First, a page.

Toronto Maple Leafs: 7 Bold Predictions for the 2012-13 Season
Nothing appears to be happening right now as far as the Leafs are concerned, so it's the perfect time to make stuff up and talk about it.
Last August, I published my "7 Bold Predictions for the [Leafs'] 2011-12 Season". If you could use a laugh, head on over there to see what I got right and what I got less right.
I went one-for-seven on that one—let's see if I can do better this time.
Here are seven bold Leaf predictions for the 2012-13 season.
Reimer Wins 30 Games
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The Toronto Maple Leafs will not go after Roberto Luongo (too expensive, doesn't want to play in Toronto), Jonathan Bernier (sideways move that would cost valuable assets) or Cristobal Huet (would take roster spot away from a deserving Ben Scrivens).
Therefore, it will be James "Real Deal" Reimer and Scrivens in net for the Leafs.
Reimer will be the undisputed starter for the entire year.
He'll play about 60 games and win at least 30 of them.
That's a big jump from the 2010-11 season when he won a career-high 20 games and played a career-high of 37 games.
However, as long as Brian Gionta stays away from him, Reimer will get there.
Leafs Kill 80 Percent of Their Penalties
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The Leafs' PK was 28th in the NHL last season with a 77.3 percent kill rate.
This year, with the help of newcomer Jay McClement and a full season under head coach Randy Carlyle, they'll inch towards respectability in that department.
At 80 percent efficiency, they would've been 25th in the league last year.
That's looking mighty good right now, considering their PK has been in the league's bottom three for the past five seasons.
Matt Frattin Scores 20 Goals
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Matt Frattin plays a similar game to Nikolai Kulemin and that's a good thing.
The former is a little tougher, a little more physical and a little more reckless, but both love driving to the net to score those dirty goals.
That's how many of Kulemin's 30 goals during the 2010-11 season materialized.
Frattin recently signed a two-year, one-way contract with the Leafs, meaning he's going to be with the big club on a full-time basis.
The Leafs have a number of top-nine wingers (like the guy in the next slide) they'd be willing to move in order to make room for Frattin.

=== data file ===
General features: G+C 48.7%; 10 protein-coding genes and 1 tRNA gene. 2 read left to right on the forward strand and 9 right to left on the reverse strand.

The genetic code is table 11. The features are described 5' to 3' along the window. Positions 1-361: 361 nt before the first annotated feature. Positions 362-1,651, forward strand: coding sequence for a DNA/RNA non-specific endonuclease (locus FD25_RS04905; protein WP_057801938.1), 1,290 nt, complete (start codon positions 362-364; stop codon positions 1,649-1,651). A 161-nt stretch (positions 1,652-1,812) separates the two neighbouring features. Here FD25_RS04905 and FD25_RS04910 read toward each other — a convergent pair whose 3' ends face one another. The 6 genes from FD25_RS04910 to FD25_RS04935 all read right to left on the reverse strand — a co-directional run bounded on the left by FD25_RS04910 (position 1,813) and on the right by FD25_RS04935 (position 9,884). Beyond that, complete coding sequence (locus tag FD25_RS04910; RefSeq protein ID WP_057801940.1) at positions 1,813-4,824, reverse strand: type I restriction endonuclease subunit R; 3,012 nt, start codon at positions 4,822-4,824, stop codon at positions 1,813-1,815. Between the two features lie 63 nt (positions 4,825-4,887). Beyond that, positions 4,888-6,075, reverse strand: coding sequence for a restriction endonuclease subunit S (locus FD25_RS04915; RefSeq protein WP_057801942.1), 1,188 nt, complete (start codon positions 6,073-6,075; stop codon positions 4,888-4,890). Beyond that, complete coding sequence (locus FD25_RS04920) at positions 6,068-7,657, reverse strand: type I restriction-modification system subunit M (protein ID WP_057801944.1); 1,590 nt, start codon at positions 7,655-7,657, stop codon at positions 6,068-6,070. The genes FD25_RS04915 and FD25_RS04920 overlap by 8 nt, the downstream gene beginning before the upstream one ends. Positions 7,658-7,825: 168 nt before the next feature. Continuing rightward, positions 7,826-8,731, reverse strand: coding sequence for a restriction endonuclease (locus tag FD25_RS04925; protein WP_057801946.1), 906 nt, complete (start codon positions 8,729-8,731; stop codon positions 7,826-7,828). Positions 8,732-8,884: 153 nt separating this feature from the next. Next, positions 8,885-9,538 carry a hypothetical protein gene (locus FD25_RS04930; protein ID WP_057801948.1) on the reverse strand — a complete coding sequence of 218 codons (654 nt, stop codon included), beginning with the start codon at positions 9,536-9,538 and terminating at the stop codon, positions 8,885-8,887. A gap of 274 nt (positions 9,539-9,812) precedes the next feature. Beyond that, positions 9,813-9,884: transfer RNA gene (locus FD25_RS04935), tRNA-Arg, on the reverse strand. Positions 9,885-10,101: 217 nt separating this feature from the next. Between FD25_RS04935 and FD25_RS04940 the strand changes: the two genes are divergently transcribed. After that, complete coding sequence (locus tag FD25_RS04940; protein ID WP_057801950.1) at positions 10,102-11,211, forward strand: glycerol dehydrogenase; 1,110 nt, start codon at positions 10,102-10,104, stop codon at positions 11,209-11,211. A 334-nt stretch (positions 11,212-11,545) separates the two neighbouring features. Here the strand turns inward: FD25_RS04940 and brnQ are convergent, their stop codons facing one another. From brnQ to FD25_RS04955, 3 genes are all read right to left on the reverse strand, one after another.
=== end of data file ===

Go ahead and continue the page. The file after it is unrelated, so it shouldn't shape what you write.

During the 2011-12 Calder Cup playoffs, Frattin had 10 goals (tops in the AHL) and 13 points in 13 games for the Toronto Marlies.
He hurt himself scoring that tenth goal (an empty netter) and might not be back in time for training camp.
He'll still manage to pot 20 goals in however many games he ends up playing. You can toss in 15-20 assists to go with that.
Clarke MacArthur's Gone by Trade Deadline
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Stallone. Willis. Schwarzenegger. MacArthur.
Clarke MacArthur isn't tough, isn't that fast and isn't overly skilled.
He's a good player who can be relied upon for 50-60 points. In short, he's expendable (see what I did there?).
Roster spots need to be opened up for Matt Frattin and Nazem Kadri.
As much as Leaf fans would like to get rid of Tim Connolly and/or Matthew Lombardi instead of MacArthur, it's unlikely for a number of reasons.
A big reason is that he's the only one other teams would actually want.
So whether it's in September or in late February, look for MacArthur to be traded.
Leafs Finish Third in the Northeast Division
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Last year, the final Northeast Division standings were as follows:
Boston Bruins — 102 points
Ottawa Senators — 92 points
Buffalo Sabres — 89 points
Toronto Maple Leafs — 80 points
Montreal Canadiens — 78 points
This year, the Leafs and Sabres will switch spots.
Both teams made significant moves recently; the Leafs recently gave up Luke Schenn for James van Riemsdyk while the Sabres recently traded Derek Roy for Adam Pardy and Steve Ott.
Aside from that, their respective rosters are largely unchanged from last year.
So why will the Leafs do better this year?
Because goaltending aside, the Leafs are a better team overall.
Before you say give me a retort, I'd like to point out two things:
1) The Leafs never seem to play as well as they should. In other words, the on-ice product is always inferior to the on-paper lineup.
2) The other NE division teams (minus Montreal) always seem to play with more heart than the Leafs, which is partly why they always seem to do better, even when they don't necessarily have a better group.
Morgan Rielly Makes the Jump
Justin K. Aller/Getty Images
Defenseman Morgan Rielly turned heads at the Leafs' prospect camp last month.
He isn't expected to make the Leafs out of camp, but given how smart he is, it could be less than a calendar year before he makes it to the big club.
He is arguably the best prospect in the entire organization right now and it's entirely possible he'll surprise everyone with how fast his professional game progresses.
Sometime over the course of the 2012-13 season, Rielly will make the jump to the big club and will never have to look back.
Brian Burke Keeps His Job
Bruce Bennett/Getty Images
Leafs GM Brian Burke is entering year five of his six-year contract with the organization.
Rogers and Bell will care a lot more about winning than the teachers ever did, so if Burke doesn't deliver a playoff team this year, it's very possible it'll be his last season as GM.
He will deliver a playoff team this year and he can do it without pulling off any more big trades (though it wouldn't hurt).
The Leafs have the talent—they just need to play with more heart.
Here's an interesting piece from Howard Berger on Mike Komisarek:
Say what you will about Komisarek (or Berger, for that matter), but many of his teammates need to learn to hate losing as much as he does.